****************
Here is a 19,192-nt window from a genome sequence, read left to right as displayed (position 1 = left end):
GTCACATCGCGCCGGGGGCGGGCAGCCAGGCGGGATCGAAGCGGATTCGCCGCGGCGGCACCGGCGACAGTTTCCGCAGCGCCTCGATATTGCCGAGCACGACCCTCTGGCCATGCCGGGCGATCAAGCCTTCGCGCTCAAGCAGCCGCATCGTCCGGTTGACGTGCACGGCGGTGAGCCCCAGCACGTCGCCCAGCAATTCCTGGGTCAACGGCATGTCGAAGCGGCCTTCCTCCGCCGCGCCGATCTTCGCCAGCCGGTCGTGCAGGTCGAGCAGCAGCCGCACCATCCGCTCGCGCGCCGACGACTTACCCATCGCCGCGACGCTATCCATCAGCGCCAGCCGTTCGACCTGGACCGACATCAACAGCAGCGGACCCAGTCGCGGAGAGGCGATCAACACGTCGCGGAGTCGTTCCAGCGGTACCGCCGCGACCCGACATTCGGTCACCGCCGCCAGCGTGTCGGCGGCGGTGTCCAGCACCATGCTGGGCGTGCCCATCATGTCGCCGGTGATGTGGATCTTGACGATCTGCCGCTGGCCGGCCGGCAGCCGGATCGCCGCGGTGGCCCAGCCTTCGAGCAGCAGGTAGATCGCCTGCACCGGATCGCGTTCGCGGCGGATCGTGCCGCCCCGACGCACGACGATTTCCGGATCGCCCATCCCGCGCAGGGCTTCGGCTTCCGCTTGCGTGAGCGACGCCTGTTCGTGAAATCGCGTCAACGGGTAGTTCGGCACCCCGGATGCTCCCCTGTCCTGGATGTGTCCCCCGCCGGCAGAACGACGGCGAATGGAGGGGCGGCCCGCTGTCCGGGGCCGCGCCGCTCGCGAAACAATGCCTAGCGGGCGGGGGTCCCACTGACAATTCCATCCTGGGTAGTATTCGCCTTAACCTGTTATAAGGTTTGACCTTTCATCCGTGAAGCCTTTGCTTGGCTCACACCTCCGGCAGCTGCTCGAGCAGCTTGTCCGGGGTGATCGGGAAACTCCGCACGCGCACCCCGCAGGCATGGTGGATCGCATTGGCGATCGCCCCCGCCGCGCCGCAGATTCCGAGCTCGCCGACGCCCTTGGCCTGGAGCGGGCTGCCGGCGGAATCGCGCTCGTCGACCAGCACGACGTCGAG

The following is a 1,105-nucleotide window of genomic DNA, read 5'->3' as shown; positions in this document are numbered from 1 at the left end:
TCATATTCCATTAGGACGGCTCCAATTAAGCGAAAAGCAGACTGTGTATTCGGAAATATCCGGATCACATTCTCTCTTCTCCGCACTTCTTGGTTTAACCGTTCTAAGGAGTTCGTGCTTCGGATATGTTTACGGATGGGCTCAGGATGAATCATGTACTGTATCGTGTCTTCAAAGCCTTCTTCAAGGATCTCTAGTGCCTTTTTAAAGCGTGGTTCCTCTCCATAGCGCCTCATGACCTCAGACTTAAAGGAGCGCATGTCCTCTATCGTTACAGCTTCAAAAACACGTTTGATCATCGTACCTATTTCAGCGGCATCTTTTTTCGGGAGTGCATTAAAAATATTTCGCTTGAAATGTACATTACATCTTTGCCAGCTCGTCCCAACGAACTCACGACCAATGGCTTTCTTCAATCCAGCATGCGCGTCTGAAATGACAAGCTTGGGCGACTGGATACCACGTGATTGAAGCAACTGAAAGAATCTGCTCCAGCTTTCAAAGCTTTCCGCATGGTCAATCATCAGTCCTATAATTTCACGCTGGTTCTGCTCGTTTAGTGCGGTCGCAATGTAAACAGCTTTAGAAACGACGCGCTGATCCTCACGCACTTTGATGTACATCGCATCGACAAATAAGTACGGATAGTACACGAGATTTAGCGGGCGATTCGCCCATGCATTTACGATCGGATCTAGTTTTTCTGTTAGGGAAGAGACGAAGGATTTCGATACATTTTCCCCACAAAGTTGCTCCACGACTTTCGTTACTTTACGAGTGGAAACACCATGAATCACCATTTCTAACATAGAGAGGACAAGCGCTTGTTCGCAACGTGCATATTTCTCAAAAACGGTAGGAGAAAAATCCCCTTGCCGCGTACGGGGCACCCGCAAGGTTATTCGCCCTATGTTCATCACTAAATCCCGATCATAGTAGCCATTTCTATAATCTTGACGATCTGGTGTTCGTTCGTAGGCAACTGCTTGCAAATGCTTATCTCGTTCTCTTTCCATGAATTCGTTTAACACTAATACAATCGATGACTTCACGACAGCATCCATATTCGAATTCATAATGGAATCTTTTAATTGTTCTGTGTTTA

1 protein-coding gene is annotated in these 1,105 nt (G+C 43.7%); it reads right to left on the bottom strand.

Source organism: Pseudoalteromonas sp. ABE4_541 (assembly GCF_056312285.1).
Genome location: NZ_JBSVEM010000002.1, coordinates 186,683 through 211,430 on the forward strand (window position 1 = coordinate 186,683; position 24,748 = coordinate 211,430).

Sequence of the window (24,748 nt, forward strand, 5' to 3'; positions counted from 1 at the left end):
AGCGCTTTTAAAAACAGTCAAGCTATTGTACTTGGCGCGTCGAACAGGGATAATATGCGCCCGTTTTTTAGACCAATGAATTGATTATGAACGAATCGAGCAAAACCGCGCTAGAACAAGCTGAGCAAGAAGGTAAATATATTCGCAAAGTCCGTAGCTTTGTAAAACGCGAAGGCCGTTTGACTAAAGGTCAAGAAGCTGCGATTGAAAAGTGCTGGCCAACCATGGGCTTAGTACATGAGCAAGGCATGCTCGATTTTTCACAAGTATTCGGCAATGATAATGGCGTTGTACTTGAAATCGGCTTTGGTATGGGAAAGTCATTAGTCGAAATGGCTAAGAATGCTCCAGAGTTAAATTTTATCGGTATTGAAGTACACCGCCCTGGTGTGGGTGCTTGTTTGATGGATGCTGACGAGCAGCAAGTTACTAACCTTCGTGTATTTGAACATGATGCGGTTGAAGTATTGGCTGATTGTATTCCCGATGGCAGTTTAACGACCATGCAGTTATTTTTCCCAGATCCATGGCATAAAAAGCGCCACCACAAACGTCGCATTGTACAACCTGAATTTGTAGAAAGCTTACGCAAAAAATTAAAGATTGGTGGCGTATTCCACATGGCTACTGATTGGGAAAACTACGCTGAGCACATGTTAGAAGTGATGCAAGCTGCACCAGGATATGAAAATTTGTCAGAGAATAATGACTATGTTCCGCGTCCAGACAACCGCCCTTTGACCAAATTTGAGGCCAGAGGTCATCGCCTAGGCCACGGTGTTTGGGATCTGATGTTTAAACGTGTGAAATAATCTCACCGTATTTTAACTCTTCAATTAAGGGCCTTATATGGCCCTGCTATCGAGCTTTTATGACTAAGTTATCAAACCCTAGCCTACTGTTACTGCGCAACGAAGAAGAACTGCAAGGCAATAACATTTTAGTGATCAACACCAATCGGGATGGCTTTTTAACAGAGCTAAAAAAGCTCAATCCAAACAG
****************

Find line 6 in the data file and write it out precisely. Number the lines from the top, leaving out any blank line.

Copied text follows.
Source organism: Pseudoalteromonas sp. ABE4_541 (assembly GCF_056312285.1).